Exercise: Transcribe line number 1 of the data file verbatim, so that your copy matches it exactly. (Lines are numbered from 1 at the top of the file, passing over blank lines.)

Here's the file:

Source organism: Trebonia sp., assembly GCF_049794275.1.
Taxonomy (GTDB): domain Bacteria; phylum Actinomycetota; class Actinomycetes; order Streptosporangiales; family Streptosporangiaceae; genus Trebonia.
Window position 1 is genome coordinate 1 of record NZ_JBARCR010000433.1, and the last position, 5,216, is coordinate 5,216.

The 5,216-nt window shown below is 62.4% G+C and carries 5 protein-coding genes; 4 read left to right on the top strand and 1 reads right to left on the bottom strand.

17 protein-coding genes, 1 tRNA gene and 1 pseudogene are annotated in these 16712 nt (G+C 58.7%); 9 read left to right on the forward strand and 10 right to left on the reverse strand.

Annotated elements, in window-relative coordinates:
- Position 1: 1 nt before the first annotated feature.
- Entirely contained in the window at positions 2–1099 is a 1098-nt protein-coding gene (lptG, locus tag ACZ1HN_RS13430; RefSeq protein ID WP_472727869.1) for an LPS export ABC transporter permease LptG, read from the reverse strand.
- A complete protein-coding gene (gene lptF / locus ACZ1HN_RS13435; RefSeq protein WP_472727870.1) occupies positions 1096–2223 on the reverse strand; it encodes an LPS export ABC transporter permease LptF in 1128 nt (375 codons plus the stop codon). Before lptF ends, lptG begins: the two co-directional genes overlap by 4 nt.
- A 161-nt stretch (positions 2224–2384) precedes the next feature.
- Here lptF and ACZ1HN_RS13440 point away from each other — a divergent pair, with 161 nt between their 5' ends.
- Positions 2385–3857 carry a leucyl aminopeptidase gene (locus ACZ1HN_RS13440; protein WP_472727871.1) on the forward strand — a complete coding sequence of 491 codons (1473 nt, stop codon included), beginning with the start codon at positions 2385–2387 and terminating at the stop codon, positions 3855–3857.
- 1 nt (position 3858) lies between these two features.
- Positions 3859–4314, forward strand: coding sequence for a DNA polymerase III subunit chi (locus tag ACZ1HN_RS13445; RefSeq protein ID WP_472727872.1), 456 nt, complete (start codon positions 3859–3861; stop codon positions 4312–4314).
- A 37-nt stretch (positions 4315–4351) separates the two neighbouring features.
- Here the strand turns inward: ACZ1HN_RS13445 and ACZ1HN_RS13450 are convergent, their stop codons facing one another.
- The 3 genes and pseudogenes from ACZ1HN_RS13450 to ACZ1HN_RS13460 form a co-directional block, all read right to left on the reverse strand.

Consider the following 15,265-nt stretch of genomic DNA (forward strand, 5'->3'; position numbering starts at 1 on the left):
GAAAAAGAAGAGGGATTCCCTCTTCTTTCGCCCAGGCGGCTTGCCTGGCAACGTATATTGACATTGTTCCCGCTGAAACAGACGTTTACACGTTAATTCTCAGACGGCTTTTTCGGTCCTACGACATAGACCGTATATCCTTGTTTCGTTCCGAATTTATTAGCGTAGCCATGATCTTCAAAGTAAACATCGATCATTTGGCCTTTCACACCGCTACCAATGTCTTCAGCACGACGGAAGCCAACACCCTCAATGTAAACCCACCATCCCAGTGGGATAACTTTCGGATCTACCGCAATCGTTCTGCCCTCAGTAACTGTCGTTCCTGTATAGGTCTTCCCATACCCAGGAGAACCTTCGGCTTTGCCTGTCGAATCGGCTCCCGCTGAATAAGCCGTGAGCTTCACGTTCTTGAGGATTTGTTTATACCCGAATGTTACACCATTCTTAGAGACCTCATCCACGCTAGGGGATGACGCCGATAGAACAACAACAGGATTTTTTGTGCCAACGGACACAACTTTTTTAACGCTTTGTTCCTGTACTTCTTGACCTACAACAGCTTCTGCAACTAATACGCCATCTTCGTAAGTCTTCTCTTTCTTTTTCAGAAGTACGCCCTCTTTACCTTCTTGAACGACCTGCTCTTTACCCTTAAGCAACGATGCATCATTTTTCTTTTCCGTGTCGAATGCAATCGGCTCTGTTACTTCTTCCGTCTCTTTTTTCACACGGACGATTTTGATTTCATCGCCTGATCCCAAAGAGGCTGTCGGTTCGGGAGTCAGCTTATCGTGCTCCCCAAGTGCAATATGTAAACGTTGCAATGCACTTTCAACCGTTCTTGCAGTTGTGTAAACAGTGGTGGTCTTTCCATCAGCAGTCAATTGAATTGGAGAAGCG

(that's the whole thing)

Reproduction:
Source organism: Trebonia sp., assembly GCF_049794275.1.